E A Laycock* & T Yates** * Sheffield Hallam University ** Building Research Establishment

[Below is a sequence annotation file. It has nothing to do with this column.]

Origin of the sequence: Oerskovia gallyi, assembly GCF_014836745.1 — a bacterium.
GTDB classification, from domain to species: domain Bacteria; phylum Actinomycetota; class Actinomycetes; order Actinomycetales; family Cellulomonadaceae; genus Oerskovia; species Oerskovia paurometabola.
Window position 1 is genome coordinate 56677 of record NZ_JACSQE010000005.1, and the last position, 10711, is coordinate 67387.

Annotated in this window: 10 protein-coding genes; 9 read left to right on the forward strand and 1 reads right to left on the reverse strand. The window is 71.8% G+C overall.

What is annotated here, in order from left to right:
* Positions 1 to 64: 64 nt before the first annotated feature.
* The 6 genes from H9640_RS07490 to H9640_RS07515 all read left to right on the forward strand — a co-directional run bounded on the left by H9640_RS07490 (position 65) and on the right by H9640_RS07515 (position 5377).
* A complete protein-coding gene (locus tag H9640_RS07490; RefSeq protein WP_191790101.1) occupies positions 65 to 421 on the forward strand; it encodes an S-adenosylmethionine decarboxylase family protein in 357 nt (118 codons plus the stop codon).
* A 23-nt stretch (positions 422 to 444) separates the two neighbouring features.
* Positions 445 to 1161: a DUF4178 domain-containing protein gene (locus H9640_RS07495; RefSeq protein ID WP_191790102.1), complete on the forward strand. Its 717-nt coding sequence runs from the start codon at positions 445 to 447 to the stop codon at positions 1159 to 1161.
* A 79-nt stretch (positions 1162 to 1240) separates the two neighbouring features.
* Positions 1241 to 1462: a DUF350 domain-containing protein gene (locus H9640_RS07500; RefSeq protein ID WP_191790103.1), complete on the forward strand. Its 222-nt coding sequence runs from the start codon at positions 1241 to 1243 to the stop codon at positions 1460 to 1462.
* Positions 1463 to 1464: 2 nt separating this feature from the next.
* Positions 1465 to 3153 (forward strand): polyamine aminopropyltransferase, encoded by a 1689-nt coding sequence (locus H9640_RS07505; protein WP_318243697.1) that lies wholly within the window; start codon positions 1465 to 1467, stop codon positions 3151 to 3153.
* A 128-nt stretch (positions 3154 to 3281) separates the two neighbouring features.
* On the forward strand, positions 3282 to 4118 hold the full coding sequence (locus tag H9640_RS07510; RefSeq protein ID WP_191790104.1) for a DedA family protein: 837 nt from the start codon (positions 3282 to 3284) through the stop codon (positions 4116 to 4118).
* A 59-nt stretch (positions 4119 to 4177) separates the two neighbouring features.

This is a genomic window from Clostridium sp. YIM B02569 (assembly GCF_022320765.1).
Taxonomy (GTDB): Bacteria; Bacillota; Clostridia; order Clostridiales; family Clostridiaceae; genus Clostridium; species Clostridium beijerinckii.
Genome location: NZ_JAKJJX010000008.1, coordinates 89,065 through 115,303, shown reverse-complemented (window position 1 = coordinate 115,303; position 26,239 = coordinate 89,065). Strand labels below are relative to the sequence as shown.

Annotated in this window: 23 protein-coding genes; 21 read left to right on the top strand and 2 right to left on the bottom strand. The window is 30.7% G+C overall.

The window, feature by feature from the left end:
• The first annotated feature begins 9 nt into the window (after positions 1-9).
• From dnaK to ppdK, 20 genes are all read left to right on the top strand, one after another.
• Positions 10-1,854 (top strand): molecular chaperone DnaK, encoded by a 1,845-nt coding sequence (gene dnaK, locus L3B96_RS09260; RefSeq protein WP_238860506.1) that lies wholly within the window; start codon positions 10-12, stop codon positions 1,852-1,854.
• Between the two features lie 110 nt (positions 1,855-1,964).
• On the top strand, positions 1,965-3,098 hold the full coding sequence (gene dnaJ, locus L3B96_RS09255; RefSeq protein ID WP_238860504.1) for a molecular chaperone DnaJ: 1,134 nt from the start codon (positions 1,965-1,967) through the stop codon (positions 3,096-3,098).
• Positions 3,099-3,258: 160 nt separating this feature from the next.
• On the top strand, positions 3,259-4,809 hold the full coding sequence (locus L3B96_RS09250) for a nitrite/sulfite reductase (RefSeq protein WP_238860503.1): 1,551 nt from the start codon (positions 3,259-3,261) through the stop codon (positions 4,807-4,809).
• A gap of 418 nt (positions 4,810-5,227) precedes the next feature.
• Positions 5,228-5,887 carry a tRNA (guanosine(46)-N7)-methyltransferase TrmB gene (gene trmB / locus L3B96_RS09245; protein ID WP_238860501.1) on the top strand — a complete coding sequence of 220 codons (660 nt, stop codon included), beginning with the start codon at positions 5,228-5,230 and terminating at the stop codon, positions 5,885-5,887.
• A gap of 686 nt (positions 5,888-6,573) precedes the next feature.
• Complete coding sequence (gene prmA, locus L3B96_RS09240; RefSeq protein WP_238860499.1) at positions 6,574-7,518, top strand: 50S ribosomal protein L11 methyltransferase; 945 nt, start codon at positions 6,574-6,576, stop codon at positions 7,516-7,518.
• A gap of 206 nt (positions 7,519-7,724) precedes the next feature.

Work was carried out on the validation of the test to measure expansion due to sulfate. The work involved the manufacture of a series of three clay brick samples. Some of these bricks would have their sulfate contents artificially increased by dosing them with amounts of magnesium, sodium, potassium and calcium sulfate salts. In the validation work, 3-hole perforated wire cut bricks, with 21% water absorption were used, and dosing was carried out by plugging the perforation holes and filling the resulting reservoirs with known quantities of the sulfate containing solution. Results showed that expansion due to the reaction of the sulfate salts with the C3A content of the cement could occur very early in the life of the samples, before curing time had elapsed, and that these expansions could be of sufficient magnitude to cause a loss of strength when measured in direct tension.